Finding Friends: Romantic Notions

22.11.2020 |

Episode #2 of the course Cycles of friendship by Jordan Thibodeau and Joe Ternasky


“No friendship is an accident.” —O. Henry

Welcome back!

In our previous lesson, we learned that open-mindedness and a willingness to invest time and proximity in your potential friends are two important ways to broaden your horizons. Now, we will cover some common misconceptions regarding authentic friendship.


Friendship and Fate

Many of us have a romanticized conception of friendship. That is, we feel that for relationships to be authentic, they should happen effortlessly. We avoid actively cultivating friendships, thinking that putting effort into the process is somehow “forcing” a relationship to happen.

Instead of taking action, we wait and hope that the right people will find us. We hope—and even expect—to be swept off of our feet by relationships that are simply “meant to be.” And sometimes that does happen! But… if these fateful romances, friendships, family relationships, and even workplace-buddy-ships do not happen, we might incorrectly conclude that there’s something wrong with us or that life isn’t fair.


Taking Steps Is Not Being Fake

And of course, life isn’t fair. But that’s not the reason most of us find our social circles small or lacking. As with many things in life, the real issues are thoughtfulness and effort.

Thoughtfulness. While a common movie trope, it’s often naive to expect two or more people to meet, relate, bond, and grow together without putting any thought into the process. Wholesome, edifying friendships are borne out of traits like consideration for others, honest self-expression, and attentiveness. These traits are all rooted in thoughtfulness.

Effort. Thoughtfulness alone makes good communication possible. However, thoughtfulness combined with effort makes good communication happen! Put simply, most good friendships don’t come out of nowhere. They are the result of two people consciously trying: making the effort to get to know each other, spend time with each other, consider one another’s points of view, meet each other’s needs, make each other laugh, and more.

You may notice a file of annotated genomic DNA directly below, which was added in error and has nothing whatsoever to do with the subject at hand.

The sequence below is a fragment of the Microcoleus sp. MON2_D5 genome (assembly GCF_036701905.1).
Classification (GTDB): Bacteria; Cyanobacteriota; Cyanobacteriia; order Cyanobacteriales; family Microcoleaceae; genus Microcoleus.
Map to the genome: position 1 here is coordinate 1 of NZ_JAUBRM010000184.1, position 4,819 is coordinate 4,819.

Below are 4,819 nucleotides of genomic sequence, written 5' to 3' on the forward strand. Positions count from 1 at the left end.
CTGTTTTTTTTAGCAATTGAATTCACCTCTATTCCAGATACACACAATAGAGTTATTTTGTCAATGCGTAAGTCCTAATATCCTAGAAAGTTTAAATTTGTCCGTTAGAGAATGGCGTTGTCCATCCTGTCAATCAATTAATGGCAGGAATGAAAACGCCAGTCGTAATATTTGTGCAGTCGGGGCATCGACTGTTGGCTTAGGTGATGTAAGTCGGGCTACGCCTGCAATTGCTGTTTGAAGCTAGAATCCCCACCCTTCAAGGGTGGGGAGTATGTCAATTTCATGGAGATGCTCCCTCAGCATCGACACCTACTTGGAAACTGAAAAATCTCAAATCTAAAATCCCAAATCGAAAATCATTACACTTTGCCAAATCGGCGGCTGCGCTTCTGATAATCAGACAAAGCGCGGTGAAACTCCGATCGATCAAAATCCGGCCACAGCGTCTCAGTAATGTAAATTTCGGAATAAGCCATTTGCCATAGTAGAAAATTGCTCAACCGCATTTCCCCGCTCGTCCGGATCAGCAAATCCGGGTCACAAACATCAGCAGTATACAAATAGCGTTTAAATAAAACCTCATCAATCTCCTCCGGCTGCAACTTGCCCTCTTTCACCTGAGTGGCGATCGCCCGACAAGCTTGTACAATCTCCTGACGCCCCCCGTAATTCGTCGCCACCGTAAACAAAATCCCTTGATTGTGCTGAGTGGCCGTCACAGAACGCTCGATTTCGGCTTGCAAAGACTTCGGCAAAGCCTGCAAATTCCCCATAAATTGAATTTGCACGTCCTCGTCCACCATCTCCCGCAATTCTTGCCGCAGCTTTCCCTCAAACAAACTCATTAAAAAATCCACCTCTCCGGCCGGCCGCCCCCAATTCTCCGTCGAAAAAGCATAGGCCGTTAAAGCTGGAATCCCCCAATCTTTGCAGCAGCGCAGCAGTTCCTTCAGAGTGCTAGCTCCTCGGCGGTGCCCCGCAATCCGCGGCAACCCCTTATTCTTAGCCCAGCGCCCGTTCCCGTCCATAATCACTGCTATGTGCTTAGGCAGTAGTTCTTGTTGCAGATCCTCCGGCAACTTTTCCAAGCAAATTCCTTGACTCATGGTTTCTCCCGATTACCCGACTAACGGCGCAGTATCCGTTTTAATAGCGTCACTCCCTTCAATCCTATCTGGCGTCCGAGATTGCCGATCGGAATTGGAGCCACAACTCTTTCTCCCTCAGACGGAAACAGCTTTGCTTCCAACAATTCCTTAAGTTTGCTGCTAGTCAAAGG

This does not mean you should be inauthentic as you pursue the friendship. Nor does it mean “forcing” a relationship to happen. Instead, it requires that you take responsibility for your role in the friendship, becoming an active partner rather than waiting for fate to take charge.


Common Misconceptions that Threaten Friendships

All of that said, let’s examine some common misconceptions about friendship. As you read each of the following items, ask yourself: “Does this sound like me?”

• Being a good friend means always saying “yes.” That’s how friends support each other. Saying “no” means that you’re not really there for the other person.

• True friends always get along. Conflict is a sign that the friendship isn’t working out.

• Friends will always have things in common.

• Real friends stay friends forever. If a friendship ends, that means that someone did something wrong.

Though these misconceptions may contain nuggets of truth, taken at face value, they represent very flawed ways of thinking about friendships. For example, consider the exact same list from an alternate point of view:

• Being a good friend means accepting that the other person may need to say “no.”

• True friends may argue, but in the end, they always try to work through conflicts with respect and empathy.

• As people change, friendships change.

• Real friendships have life cycles, like everything else.

We’ll talk more about these perspectives affect us in the next few lessons.


To Do

Task #1: Think back to a friendship you had in high school. Are you still friends with that person? If not, why not? Was anyone at fault, or were there natural reasons for the friendship’s ending?

Task #2: Create a friend profile to analyze a particular friendship. This profile will help you to reflect on this important friendship, and in later lessons, compare and contrast it with other friendships. You can use the following questions to build the profile:

1. Who is the closest friend that you have currently?

2. How, when, and where did you meet your closest friend?

3. Was your first meeting a good indicator of how close you would become? If yes, explain why. If not, describe a time when your friendship really began to take shape.

4. What are some things you have in common with your friend?

5. What are some differences between yourself and your friend?

6. What are some benefits you have gained, or are gaining, from this friendship?

7. What are some benefits you have provided, or are providing, to your friend?

Thanks for joining us! In our next lesson, we’ll talk about working on ourselves, mapping our social visions, and handling missed connections.


Recommended book

I Hear You: The Surprisingly Simple Skill Behind Extraordinary Relationships by Michael S. Sorenson


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